COMPENSATION payments have been made to white farmers in Zimbabwe who lost their farms in a controversial land reform policy under the erstwhile Robert Mugabe-led government.
Finance Minister Mthuli Ncube is quoted by the state-owned Herald newspaper as saying 93 farmers had so far benefited to the tune of $64 million over the last decade.
The report added that the payments made in 2018 were for ‘immovable improvements’ that the farmers had made on the seized lands.
‘In 2018 alone, $12m was paid to 29 farmers. In the 2019 national budget we set aside US$53m for the same purpose,’ he is quoted as saying.
According to him, efforts were still underway to trigger more disbursements via a verification exercise given that the government had identified more farmers who needed to be duly compensated.
‘Compensating the affected farmers is a noble idea and is in keeping with our constitutional dispensation,’ he added.
The issue of payments long debated came up in April 2019 when the finance and agriculture ministries said they had budgeted 53 million Zimbabwean dollars ($18 million) in payments to ‘former farm owners affected by the land reform programme and who are in financial distress.’
The plan apparently angered a South African firebrand politician, Julius Malema, leader of the Economic Freedom Fighters (EFF) who branded President Emmerson Mnangagwa a sellout by agreeing to compensate the farmers.
Malema stated that it was particularly worrying for a financially burdened country as Zimbabwe to find money for other reasons than alleviating poverty.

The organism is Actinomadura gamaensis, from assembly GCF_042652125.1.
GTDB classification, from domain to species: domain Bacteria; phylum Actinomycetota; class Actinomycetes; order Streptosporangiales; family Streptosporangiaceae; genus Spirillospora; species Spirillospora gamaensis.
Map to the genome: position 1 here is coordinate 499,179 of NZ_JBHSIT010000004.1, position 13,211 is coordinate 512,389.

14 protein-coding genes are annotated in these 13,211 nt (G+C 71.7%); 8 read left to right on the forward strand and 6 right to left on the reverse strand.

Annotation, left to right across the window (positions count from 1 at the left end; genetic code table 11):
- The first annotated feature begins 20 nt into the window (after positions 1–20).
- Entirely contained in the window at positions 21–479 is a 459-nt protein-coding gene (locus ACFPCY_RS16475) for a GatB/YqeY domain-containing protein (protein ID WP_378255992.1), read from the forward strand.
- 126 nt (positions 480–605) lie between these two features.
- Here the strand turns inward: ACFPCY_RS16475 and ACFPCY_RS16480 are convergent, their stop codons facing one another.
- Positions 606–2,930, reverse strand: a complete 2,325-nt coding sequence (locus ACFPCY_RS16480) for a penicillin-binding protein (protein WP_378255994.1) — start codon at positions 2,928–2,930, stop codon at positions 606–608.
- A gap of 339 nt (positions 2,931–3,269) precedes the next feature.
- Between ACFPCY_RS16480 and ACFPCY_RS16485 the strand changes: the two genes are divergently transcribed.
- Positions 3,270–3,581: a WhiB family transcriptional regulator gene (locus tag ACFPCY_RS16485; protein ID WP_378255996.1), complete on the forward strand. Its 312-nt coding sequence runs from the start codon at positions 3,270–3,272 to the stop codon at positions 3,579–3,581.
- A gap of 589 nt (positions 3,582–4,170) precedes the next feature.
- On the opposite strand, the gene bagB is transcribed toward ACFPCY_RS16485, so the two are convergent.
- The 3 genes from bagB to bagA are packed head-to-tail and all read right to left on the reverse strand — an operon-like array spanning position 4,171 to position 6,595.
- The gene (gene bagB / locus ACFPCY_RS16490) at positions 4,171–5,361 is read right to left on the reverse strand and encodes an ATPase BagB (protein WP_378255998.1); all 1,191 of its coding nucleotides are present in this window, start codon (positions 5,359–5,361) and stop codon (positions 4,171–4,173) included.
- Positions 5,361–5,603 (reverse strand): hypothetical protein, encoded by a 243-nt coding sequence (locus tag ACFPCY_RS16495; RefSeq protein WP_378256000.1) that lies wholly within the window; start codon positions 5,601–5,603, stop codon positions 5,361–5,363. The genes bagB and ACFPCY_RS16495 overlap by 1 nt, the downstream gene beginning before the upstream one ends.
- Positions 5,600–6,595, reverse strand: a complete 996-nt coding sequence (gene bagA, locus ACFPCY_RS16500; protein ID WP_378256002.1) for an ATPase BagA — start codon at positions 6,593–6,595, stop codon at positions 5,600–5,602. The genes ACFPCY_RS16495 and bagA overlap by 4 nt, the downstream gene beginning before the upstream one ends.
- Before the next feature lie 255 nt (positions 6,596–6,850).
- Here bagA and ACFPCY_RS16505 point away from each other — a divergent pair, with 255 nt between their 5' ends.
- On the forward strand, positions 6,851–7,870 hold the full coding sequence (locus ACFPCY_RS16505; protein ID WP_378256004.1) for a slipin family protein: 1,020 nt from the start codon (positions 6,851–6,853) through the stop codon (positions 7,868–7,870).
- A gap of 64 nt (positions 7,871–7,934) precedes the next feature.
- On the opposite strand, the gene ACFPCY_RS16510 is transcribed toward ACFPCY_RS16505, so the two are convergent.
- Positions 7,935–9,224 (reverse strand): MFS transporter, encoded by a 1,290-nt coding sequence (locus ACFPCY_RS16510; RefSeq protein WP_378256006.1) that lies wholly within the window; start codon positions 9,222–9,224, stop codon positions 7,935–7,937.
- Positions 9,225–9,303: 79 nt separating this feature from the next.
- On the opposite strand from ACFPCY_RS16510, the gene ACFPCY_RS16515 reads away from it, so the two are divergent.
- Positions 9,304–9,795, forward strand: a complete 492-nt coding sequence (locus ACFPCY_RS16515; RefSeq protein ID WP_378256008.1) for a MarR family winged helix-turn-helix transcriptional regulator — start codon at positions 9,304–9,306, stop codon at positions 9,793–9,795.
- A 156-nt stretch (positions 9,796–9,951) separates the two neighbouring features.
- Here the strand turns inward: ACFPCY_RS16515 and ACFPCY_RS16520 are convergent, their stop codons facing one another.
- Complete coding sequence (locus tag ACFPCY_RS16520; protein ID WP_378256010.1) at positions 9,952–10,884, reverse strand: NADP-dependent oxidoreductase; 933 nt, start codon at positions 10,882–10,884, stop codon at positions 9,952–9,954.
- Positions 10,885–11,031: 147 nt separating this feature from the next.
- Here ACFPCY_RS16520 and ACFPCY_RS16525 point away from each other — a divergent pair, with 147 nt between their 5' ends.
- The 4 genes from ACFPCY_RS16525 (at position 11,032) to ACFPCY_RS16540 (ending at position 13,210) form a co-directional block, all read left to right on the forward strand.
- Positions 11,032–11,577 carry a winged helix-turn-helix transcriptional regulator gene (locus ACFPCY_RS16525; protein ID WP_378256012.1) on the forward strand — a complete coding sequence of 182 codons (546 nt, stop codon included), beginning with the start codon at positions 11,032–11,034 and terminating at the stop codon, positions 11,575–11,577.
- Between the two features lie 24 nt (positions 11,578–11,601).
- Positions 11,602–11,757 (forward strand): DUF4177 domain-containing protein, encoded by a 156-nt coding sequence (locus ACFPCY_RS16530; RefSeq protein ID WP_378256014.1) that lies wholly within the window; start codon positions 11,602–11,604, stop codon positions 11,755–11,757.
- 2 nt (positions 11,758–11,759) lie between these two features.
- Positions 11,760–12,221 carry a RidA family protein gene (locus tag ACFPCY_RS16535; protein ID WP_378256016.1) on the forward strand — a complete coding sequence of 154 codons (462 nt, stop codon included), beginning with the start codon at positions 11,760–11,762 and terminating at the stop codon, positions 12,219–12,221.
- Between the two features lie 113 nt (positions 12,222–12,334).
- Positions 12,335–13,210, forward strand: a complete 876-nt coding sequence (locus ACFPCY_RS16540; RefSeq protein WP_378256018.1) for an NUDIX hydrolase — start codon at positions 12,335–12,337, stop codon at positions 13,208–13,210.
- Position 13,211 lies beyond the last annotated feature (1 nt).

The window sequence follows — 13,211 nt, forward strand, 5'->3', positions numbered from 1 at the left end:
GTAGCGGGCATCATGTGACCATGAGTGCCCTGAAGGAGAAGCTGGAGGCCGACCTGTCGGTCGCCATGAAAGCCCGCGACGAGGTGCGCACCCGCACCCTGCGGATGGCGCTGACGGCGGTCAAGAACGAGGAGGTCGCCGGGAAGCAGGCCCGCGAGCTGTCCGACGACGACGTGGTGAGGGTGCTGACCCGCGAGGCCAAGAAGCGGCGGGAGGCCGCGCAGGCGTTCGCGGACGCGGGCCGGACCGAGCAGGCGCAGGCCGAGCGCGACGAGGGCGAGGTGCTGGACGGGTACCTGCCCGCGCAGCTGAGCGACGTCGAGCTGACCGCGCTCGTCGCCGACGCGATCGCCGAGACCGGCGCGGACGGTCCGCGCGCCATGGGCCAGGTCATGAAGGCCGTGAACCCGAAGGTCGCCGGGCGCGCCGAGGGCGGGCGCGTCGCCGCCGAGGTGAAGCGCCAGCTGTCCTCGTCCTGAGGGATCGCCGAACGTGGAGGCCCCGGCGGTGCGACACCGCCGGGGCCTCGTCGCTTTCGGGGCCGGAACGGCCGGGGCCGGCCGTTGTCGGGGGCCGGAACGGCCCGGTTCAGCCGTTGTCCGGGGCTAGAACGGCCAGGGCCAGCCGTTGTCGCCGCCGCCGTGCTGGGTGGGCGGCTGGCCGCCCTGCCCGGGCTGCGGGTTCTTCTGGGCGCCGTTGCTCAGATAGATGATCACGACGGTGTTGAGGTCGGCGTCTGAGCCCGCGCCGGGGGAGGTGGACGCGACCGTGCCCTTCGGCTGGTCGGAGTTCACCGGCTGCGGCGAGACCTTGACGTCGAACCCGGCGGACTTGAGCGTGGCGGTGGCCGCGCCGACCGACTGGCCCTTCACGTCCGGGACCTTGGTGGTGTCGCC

‘It’s a sell-out position. The way he is going about it, he is not going to finish his term,’ Malema said.
‘That country is swimming in a pool of poverty, they can’t afford basic things like primary health, proper education and infrastructure. He gets money and goes to give it to people who are not deserving. He is reversing the gains of the revolution struggle. It’s unsustainable,’ he added.
The Zimbabwe government and ruling party, Zanu-PF, have stood by the decision, charging Malema to stay off their internal affairs and justifying that the move was to win investor confidence.
The party spokesman Simon Khaya Moyo urged Malema to let Zimbabwe deal with its internal issues, while deputy information minister Energy Mutodi was quoted as telling local NewsDay portal that Harare is seeking to mend fences with western countries.
‘Government is clearing all obstacles that have hampered cordial and co-operative relations with Britain and the whole European Union bloc. The Second Republic is focusing on re-engagement.
‘The compensation of the former white farmers is necessary to instill investor confidence. We are implementing a number of reforms that ensure that we create a clear break from the past and lay a firm foundation for investment. That is the (direction) this government has taken,’ he stressed.